If I understand the manual correctly, I want to make repeated use of
equation Phi from 4.29 (and thus also need equations 4.27 and 4.30). Since
V and W are both 1 here, I want

Phi(r=1, alpha=12, r1=0.9, rc=1.2) - Phi(r=1, alpha=6, r1=0.9, rc=1.2)

If I call the first set of constants A12, B12 and C12, and the second A6,
B6, C6, I get

A12 = -( (12 + 4)*1.2 - (12+1)*0.9 ) / (1.2**(12+2) * (1.2-0.9)**2) =
-6.490547151887453
B12 = ((12 + 3)*1.2 - (12+1)*0.9) / (1.2**(12+2) * (1.2-0.9)**3) =
18.17353202528487
C12 = (1/1.2**12) - (A12/3)*(1.2-0.9)**3 - (B12/4)*(1.2-0.9)**4 =
0.13377017680040035
PHI12 = 1/1**12 - (A12/3)*(1-0.9)**3 - (B12/4)*(1-0.9)**4 - C12 =
0.8679390006162634

and

A6 = -( (6 + 4)*1.2 - (6+1)*0.9 ) / (1.2**(6+2) * (1.2-0.9)**2) =
-14.729309159553942
B6 = ((6 + 3)*1.2 - (6+1)*0.9) / (1.2**(6+2) * (1.2-0.9)**3) =
38.761339893563004
C6 = (1/1.2**6) - (A6/3)*(1.2-0.9)**3 - (B6/4)*(1.2-0.9)**4 =
0.38897004583190453
PHI6 = 1/1**6 - (A6/3)*(1-0.9)**3 - (B6/4)*(1-0.9)**4 - C6 =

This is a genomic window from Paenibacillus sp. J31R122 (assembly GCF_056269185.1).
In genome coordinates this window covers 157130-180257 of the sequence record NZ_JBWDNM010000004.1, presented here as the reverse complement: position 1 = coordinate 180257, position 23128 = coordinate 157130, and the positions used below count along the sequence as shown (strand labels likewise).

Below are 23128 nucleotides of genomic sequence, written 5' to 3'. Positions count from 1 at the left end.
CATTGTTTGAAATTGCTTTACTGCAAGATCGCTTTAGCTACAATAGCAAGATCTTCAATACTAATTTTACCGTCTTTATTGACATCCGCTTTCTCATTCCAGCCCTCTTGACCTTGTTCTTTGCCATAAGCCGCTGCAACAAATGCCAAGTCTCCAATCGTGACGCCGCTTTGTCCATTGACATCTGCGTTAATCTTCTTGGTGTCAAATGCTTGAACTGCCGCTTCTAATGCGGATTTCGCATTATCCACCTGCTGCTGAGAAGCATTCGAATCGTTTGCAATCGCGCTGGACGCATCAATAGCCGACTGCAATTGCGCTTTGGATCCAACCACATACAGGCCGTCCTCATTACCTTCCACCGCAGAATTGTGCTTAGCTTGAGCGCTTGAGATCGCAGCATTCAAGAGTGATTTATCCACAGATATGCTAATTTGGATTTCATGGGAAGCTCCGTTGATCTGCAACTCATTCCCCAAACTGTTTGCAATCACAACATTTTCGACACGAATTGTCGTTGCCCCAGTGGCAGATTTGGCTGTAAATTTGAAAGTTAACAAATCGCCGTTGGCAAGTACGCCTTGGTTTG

0.6149706903906076

So I think the shifted potential here should be PHI12 - PHI6 =
0.2529683102256558

Meanwhile, when I use GROMACS, I get 0.284678

I'm sure I'm making some simple mistake in my calculations, but I can't
find it. Perhaps I've misunderstood how to handle a shift function for VDW
interactions.

In order to test with GROMACS, I use the following commands:

grompp -f simple-energy.mdp -c martini-twoparticle-1.00.gro -p
martini-twoparticle-tworesi.top -o martini-twoparticle-1.00.tpr
mdrun -v -deffnm martini-twoparticle-1.00
echo "1 2" | g_energy -f martini-twoparticle-1.00.edr -s
martini-twoparticle-1.00.tpr -o martini-twoparticle-1.00.xvg

with the following files:

--- begin simple-energy.mdp ---
title                    = Simple Energy
integrator               = md
unconstrained_start      = yes
nsteps                   = 0
nstlist                  = 1
pbc                      = no
rlist                    = 100.0
coulombtype              = Shift
rcoulomb_switch          = 0.0
rcoulomb                 = 1.2